'More indicted for violence than vandalism'

Yesh Din report says Israelis more likely to be indicted for violence against Palestinians in West Bank than vandalism.

IDF soldiers detain a journalist in Nabi Saleh 390 (R) (photo credit: Mohamad Torokman / Reuters)
IDF soldiers detain a journalist in Nabi Saleh 390 (R)
(photo credit: Mohamad Torokman / Reuters)
Israelis are more likely to be indicted for violence against Palestinians in the West Bank and for land theft, than for vandalism, according to a new report by Yesh Din published Tuesday.
The report followed 781 cases of Israeli violence against Palestinians from 2005 to March 2012, out of which 280 involved violence. In addition, it said 44 percent (342 cases) were property damage issues, 15% (116 cases) involved land seizure and another 5% (43 cases) were miscellaneous.
Out of the 280 cases of violence, the report noted that 31 investigations were still active. The report said that out of the remaining 249 violent cases, indictments were served in 14.5%, or 36, of these investigations.
According to the report, most of the violence involved beatings, stone throwing, assault with clubs, knives and rifle butts as well as threats and other offenses.
In 38 instances, Israelis shot at Palestinians, according to the report.
Similarly, indictments were served in 14% of the incidents involving land seizures, according the report. It noted overall that there had been 116 such cases, out of which 18 were still active and 98 were closed.
These cases involved fencing, unauthorized cultivation, placement of buildings on Palestinian land, driving Palestinians away from their plots or denying them access, the report said.
In contrast, indictments were served in 2.6% percent of the 303 instances where the cases of vandalism had been closed, according to the report. These involved arson, damage to property or crops, theft of crops and other incidents, according to the report. It noted that 39 of the property cases were still active.
Overall, the report said, out of the 781 investigations conducted by Judea and Samaria police, based on Palestinian complaints, only 93 were still active.
Out of the 688 that were closed, indictments were filed in 59 instances, or in 8.5% of the cases. Two cases were lost and never investigated, the report said.
It said that in 627 instances, over 91%, the investigation was dropped.
It noted that in 24 such cases, it could not clarify the reasons for the closure.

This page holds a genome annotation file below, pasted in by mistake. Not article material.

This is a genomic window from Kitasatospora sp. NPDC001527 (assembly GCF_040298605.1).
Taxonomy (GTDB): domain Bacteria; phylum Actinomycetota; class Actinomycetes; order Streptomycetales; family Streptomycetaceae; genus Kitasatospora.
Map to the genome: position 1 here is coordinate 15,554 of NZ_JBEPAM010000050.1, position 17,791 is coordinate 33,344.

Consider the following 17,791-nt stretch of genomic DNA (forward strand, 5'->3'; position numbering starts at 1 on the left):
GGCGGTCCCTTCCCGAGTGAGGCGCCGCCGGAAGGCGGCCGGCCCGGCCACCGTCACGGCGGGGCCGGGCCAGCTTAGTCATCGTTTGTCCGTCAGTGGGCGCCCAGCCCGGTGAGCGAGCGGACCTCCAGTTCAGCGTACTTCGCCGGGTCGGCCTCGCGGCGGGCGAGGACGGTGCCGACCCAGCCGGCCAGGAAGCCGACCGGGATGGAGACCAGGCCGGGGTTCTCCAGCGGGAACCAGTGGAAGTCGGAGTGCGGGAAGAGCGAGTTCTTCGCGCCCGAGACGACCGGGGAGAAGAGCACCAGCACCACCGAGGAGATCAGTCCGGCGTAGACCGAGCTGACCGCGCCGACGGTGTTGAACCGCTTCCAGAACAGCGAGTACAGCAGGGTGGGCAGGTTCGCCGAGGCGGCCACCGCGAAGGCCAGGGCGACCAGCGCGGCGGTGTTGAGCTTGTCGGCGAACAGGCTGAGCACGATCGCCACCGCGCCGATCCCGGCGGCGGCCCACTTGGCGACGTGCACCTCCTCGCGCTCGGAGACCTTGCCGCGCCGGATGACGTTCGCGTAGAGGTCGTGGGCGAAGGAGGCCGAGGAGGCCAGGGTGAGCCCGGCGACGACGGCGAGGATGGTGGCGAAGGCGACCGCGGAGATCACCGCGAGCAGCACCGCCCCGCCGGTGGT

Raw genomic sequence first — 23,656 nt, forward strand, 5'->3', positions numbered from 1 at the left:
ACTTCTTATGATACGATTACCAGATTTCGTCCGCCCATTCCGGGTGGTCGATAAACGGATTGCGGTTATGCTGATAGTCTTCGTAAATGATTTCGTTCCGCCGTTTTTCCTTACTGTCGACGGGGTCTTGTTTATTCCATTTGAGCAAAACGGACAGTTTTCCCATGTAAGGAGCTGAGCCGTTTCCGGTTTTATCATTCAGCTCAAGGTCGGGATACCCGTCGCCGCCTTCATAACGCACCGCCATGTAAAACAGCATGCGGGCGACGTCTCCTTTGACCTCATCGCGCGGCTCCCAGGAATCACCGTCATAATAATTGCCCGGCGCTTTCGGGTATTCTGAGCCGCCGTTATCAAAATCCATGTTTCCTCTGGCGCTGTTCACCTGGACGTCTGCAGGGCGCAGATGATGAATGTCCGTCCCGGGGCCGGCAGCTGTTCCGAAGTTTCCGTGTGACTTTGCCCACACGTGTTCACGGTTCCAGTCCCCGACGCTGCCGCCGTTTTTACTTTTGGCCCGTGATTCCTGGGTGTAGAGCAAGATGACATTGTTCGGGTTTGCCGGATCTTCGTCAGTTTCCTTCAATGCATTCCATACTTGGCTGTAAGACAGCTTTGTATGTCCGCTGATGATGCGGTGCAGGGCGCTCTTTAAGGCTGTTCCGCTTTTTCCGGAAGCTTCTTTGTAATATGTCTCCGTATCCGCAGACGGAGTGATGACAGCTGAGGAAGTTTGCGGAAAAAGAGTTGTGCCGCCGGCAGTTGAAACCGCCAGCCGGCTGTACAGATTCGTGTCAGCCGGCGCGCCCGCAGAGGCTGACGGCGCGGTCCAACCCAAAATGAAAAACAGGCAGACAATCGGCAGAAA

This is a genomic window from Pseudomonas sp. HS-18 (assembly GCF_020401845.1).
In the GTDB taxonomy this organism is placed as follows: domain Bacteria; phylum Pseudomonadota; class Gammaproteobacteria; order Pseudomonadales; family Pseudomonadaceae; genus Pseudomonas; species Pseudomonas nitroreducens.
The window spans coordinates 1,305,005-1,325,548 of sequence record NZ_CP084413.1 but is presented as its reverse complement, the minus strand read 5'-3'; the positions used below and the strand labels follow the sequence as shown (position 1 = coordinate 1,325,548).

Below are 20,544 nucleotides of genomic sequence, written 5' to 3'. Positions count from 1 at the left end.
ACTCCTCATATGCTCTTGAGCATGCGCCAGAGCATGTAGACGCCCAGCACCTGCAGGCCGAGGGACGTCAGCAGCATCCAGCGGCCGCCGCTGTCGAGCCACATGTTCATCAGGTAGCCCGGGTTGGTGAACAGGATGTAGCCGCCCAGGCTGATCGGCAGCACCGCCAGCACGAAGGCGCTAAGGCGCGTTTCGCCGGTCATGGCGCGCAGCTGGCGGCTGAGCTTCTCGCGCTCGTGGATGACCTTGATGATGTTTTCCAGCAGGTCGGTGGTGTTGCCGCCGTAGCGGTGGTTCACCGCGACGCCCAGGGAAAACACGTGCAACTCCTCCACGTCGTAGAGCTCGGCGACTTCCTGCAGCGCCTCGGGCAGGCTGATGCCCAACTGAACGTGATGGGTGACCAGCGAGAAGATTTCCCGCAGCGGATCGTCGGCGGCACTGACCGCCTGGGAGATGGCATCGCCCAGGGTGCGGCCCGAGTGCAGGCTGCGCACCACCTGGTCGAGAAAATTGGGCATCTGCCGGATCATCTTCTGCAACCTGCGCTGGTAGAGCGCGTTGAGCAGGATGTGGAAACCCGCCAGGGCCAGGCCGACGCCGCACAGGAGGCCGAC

Out of 603 investigations, the report said, 401 cases were closed because the suspect could not be found. In 138 cases, the report said, there was in sufficient evidence.
In 52 cases, according to the report, there was an absence of criminal culpability. Yesh Din appealed the closure in 18 cases. Another 10 cases were closed because of lack of public interest and two on grounds of exemption from criminal liability, according to the report.
The report noted that the low level of criminal indictments for crimes against Palestinians is similar to the 10% of indictments out of all criminal cases nationwide.
Still, Yesh Din on Tuesday charged that security forces were not doing enough to protect Palestinians and their property in the West Bank.
Yesh Din spokeswoman Hila Aloni noted that the rate of indictments should be much higher in the West Bank, because the crimes are ideological and not purely criminal.
“Ideological crime is perceived as particularly serious and, accordingly, the law enforcement agencies invest particular resources and efforts in these cases,” the report stated. “It is reasonable to assume that the national proportion of indictments for offenses committed against an ideological background is much higher than the general figure.”
Israel Police said the Yesh Din figures were inaccurate. In a statement to the media, the police said that instances of Israeli crimes against Palestinians were intensively and professionally investigated as are all crimes.
As a result of police overt and covert action in the field, there was a drop in the number of incidents of crimes against Palestinians that occurred during the harvest season and a rise in the number of arrests, the police said.
The fact is that in many instances, complaints are filed with the police long after an incident occurs, the police said.
In spite of this, the police said, the number of indictments for ideological crimes has risen as have the severity of the charges. However, the police did not provide any statistics in their statement.